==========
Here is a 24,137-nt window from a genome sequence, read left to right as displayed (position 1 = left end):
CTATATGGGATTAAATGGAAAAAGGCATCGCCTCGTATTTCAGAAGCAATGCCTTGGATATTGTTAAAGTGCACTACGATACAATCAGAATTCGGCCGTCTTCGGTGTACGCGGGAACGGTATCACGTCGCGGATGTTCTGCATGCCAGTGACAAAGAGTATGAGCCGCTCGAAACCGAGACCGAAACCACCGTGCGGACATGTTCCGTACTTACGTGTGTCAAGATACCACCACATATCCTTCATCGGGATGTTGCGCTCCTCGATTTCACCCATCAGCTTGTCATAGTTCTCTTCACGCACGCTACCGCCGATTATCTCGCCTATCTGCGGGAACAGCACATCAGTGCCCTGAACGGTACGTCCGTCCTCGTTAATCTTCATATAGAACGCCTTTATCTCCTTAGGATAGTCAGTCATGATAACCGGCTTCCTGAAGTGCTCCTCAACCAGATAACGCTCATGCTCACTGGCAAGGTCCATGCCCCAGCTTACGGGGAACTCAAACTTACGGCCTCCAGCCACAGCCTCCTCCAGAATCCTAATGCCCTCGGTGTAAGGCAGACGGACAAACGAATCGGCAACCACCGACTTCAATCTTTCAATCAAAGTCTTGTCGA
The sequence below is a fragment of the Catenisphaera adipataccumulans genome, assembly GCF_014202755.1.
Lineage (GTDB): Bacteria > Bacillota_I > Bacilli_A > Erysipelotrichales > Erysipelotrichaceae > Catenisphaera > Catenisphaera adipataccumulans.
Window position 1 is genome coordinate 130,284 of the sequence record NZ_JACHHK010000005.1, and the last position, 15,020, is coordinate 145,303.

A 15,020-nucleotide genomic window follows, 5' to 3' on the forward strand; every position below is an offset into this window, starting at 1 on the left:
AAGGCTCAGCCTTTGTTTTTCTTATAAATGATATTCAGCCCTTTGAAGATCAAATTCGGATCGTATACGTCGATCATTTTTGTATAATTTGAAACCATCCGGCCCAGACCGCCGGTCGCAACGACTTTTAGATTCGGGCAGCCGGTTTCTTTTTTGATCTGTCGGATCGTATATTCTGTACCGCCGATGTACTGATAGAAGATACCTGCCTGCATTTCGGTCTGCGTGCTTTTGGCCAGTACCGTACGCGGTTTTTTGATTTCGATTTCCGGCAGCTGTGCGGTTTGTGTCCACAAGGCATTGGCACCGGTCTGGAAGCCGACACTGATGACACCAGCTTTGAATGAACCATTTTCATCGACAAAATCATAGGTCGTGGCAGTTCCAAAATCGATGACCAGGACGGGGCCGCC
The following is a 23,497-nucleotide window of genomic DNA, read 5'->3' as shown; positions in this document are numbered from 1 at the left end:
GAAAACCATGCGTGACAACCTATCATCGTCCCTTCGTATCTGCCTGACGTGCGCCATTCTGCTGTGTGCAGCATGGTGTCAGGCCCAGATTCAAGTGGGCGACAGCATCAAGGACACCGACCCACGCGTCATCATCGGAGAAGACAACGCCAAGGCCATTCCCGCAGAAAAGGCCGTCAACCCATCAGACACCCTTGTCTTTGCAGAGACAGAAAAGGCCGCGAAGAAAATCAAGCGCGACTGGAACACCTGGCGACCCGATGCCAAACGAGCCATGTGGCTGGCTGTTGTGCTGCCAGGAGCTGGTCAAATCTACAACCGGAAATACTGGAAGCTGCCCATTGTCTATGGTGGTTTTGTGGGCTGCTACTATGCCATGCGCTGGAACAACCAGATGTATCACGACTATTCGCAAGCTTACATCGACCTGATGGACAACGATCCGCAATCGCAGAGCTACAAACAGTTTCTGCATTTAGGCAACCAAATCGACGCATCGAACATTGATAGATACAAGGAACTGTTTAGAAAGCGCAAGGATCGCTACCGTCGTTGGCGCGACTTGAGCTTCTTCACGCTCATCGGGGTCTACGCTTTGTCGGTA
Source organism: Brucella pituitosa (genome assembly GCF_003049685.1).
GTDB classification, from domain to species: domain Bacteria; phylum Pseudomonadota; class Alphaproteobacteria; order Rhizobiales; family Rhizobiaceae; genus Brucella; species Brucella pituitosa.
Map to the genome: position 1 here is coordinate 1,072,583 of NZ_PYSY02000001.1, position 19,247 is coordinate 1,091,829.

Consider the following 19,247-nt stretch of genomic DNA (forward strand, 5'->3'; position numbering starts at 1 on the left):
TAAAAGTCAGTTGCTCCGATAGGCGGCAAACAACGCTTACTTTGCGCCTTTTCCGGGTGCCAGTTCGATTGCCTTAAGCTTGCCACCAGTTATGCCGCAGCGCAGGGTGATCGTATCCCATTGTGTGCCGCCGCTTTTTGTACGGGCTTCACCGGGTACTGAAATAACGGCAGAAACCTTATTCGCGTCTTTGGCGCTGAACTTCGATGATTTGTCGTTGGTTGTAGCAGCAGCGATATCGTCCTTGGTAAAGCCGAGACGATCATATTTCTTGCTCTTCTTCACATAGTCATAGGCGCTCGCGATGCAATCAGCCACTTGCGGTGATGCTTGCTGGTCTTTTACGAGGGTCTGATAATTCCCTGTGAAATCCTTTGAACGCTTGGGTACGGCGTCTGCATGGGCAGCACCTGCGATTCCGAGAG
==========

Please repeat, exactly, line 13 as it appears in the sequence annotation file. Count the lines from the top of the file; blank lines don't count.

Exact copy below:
Consider the following 19,247-nt stretch of genomic DNA (forward strand, 5'->3'; position numbering starts at 1 on the left):